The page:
Tuesday, August 12, 2008

Finding The Writer In Me

When I was a kid, there were a few years that I got diaries as birthday or Christmas gifts. I wasn't thrilled. I never managed to keep up with regular entries and I felt I had a pretty boring life. Not much to write about. I wasn't that great at writing letters either. I would write to a cousin once in a while but that was about it. The majority of my writing was done for school assignments.

After I started working at summer camp, I did start writing letters on a more regular basis, as I really wanted to keep in touch with some of the people I had met. At that time long distance phone calls could get really expensive. The further away the more/minute. Stamps were cheap. I managed to keep up regular correspondence with three or four people and was writing 6-8 letters a month for a year or two. Then, as life so often happens, there is less to say and friends drift off to other interests. I still wrote individual letters at Christmas, but that was about it.

In the late 1980's, I started going through some difficult times (I wrote about trying to find inner peace back in May). I was so confused by everything that was going on in my life that I started writing a journal of random thoughts and ideas just to keep my head on straight.

It was really hard at first as I realized that if this process was going to help me at all, then I would have to be completely honest and open in my writing. That was really scary. What if someone else saw what I had written? The only way I could convince myself to do it, was to ask a friend to agree that if anything ever happened to me that they would destroy the journals before anyone else could see them.

Once I knew the writings would be safe, I felt free to write. The emotions poured out and I wrote at least a couple hundred pages of loose leaf over a year and a half. I made a lot of emotional progress in that time. I was becoming more comfortable and self confident. I was also actually managing to keep up a daily journal! Then in November, 1990, my retina in my good eye (left) detached, and I couldn't see to write or to read what I had written.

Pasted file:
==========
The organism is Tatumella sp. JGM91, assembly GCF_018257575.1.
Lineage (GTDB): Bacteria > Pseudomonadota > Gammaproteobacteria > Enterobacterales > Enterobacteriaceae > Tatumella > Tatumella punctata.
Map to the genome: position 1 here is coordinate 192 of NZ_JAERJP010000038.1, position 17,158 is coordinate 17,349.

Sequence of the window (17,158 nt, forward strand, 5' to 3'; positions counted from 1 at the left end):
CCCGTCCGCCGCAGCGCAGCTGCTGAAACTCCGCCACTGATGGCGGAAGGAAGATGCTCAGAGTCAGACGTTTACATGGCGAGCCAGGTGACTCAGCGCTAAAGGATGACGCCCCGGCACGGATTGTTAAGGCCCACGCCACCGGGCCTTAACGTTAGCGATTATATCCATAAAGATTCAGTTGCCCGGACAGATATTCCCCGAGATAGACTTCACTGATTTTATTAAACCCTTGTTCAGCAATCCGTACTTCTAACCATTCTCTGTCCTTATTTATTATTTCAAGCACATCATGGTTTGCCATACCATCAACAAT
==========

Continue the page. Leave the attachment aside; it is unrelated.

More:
I got special reading glasses by late spring 1991, but somehow in loosing the sight, I also lost most of the ability to read hand writing - no matter how neat or legible. I've regained a bit of that ability, but it takes at least twice as long to read handwriting as simple block lettering. I did do some more writing, but it took a lot longer to write anything and that was really frustrating! As much as I needed that outlet, my heart wasn't in the writing anymore and I was terrified to go back and reread what I had written. It took me a number of years before I managed to start reading it. It was hard to read the emotional pain that I had been in, but also very encouraging to see just how far I had come. After I finished, I shredded all of those journals. It was like setting myself free.

It wasn't until I got this computer in October, 2006, that I started writing more than a grocery list! I've next to no typing skills and hadn't touched a typewriter in twenty years, so this was hard to get used to. Last fall, I joined the Y&R Wiki, and started posting comments. It didn't take me long to realize just how much I had missed writing. It did take me awhile to figure out what to do about it.

Well as you know by now, the solution was to start this blog. I can write about what interests me. I'll admit, I've written some pretty personal stuff. That isn't easy for a person like me who is generally quite private, but it is also quite therapeutic to put yourself out there from time to time.

I keep a list of blog ideas and I also make notes as I come up with new ideas or I run across something interesting that would be a perfect addition to a post. Some of the blog posts have been in draft for weeks while I figure out just what it is that I want to say and exactly how I want to say it.

My main rule of thumb? If I'm in doubt about the content, I don't put it up! I ignore it for a bit. Let it sit in draft for a few days or a even a few weeks. Then go back in and reread it when my mind has had a break and I can look at it objectively. Sometimes it looks good, sometimes it needs tweaking and other times it gets deleted and I start fresh.

Learning to let things sit and digest is a difficult lesson. I'll talk about that and more - tomorrow.


No comments: